Lake Sammamish is ultimate summertime destination
July 2, 2011
By Laura Geggel
The crystalline lake is much more than a swimming hole
It has a sunken forest, great blue and green herons, and canoes dipping up and down in the waves. At seven miles in length, Lake Sammamish is a refuge and an entertainment spot for boaters seeking solitude or a good time.
Whether on a motorboat or in a kayak, or balancing on a paddleboard or a Ski-Doo, outdoor enthusiasts flock to Lake Sammamish for its views, wildlife and watery expanse.
Boat owners can purchase a $7 daily watercraft-launching permit at the park if they choose to use Lake Sammamish State Park as their take-off point.
Teresa Eneix, of Marysville, took her boat out on the water with her family on a warm day June 5 to go “droll cruising,” a term she defined while laughing as “looking at all the neat houses that we could never afford.”
She said she spotted a brace of ducks and a gaggle of geese, but the best part was that boaters don’t use Lake Sammamish as much as Lake Washington, meaning the water is less choppy.
Nichole and Peter Wengert, of Sammamish, who had spotted a bald eagle, also admire the communities surrounding the lake’s periphery.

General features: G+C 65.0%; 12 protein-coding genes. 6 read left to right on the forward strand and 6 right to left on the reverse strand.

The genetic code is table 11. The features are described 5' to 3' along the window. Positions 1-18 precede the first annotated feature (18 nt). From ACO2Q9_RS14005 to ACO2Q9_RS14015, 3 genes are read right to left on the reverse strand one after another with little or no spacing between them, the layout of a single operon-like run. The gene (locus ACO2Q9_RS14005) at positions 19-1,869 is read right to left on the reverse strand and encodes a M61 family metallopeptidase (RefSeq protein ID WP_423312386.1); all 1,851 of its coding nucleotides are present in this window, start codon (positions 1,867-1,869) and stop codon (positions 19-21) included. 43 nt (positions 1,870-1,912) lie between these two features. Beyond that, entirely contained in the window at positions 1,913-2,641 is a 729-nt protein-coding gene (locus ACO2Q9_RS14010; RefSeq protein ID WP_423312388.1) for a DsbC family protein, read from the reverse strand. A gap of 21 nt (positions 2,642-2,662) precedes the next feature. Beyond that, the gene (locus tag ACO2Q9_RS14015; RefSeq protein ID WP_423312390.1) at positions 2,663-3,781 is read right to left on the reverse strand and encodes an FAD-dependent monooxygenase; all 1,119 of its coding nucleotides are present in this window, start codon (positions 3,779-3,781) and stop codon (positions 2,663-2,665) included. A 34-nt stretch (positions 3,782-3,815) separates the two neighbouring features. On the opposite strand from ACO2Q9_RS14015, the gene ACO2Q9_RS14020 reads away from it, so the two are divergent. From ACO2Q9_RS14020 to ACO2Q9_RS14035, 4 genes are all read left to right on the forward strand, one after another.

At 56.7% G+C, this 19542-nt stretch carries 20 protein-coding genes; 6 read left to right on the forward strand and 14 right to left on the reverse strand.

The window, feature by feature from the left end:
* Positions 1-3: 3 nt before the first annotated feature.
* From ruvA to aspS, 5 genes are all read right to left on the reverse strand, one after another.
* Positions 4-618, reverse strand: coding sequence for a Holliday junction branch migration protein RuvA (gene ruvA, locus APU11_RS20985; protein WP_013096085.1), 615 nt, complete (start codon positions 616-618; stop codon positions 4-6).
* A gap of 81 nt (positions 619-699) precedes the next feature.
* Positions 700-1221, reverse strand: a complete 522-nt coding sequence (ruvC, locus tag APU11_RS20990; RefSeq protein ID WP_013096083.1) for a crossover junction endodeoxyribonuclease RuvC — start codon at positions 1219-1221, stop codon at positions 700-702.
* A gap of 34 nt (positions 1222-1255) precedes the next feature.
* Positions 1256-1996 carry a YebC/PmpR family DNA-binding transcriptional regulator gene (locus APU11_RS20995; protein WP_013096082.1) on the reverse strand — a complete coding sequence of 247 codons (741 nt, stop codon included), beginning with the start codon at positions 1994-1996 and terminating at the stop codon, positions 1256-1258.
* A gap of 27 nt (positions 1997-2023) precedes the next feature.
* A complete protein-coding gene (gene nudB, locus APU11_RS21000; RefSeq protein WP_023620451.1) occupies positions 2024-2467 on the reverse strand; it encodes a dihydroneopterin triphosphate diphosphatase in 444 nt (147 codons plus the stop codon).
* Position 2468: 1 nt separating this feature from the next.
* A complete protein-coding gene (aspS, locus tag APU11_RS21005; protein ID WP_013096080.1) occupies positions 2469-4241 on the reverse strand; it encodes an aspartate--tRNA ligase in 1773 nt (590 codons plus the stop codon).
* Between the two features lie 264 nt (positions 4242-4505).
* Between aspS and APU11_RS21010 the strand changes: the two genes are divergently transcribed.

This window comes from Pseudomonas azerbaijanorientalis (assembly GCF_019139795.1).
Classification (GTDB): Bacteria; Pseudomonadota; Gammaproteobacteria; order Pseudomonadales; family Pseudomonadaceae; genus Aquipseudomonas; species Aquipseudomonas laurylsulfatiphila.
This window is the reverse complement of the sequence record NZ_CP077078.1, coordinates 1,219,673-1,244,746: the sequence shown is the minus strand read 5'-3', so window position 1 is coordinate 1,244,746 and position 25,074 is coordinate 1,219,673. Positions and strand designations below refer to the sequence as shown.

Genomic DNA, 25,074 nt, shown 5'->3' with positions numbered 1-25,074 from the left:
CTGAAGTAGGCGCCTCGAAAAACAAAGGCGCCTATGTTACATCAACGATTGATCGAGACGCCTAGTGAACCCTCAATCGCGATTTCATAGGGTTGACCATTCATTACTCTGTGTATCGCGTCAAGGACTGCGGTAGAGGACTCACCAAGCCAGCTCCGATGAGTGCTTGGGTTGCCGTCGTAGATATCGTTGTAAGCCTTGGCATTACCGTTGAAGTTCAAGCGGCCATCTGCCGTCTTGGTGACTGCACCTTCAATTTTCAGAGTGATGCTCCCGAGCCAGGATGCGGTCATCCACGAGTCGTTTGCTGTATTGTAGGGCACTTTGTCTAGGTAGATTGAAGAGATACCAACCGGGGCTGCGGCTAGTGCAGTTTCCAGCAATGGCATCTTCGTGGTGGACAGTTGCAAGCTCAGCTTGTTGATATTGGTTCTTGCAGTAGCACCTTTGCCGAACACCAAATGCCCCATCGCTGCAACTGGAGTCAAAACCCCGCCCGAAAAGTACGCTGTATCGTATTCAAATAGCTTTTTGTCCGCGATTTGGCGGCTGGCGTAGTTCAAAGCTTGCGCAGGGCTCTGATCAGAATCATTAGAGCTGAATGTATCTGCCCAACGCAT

“We hug the shoreline and look at all the houses,” Peter Wengert said.
Though the family has a motorboat, they have also gone kayaking.
After all, “it’s nice to go without the motor and check out the lily pads,” he said.
For those who don’t own a boat — or who don’t have friends with boats — another option exists. Issaquah Paddle Sports rents paddle boats, kayaks, canoes and stand-up paddleboards to water lovers, and co-owner Barbara Gronseth has plenty of recommendations for where boaters can explore.
• • •
George Gronseth has a natural ease in a kayak. His boating lessons for groups like the Mountaineers Club and the Washington Kayak Club made him so popular that he decided to start his own business.
In 1991, he founded the Kayak Academy, which is how he met his wife, Barbara. She began operating Issaquah Paddle Sports on Lake Sammamish in 1997, and used George’s school to train her employees. After much banter and many boat rides, the two wed in 2004.
Now, from Memorial Day to Labor Day, the Gronseths rent boats at the state park’s Sunset Beach. The Kayak Academy also offers classes from March to November, with novice training starting at Lake Sammamish and advanced classes held in the San Juan Islands.
“I love being on the water,” Barbara said. “I want to be able to share letting people have access to the water.”
• • •
Boaters have access to all seven miles of the lake, but many of the scenic views are near the state park, including the heron rookery and Issaquah Creek. Further north, boats will encounter green parks, including Timberlake Park, the sunken forest, Vasa Park, Idlywood Beach Park and, if they’re feeling ambitious, Marymoor Park in Redmond.
Once boaters don their life jackets, they can head a half-mile northeast to where Issaquah Creek empties into Lake Sammamish.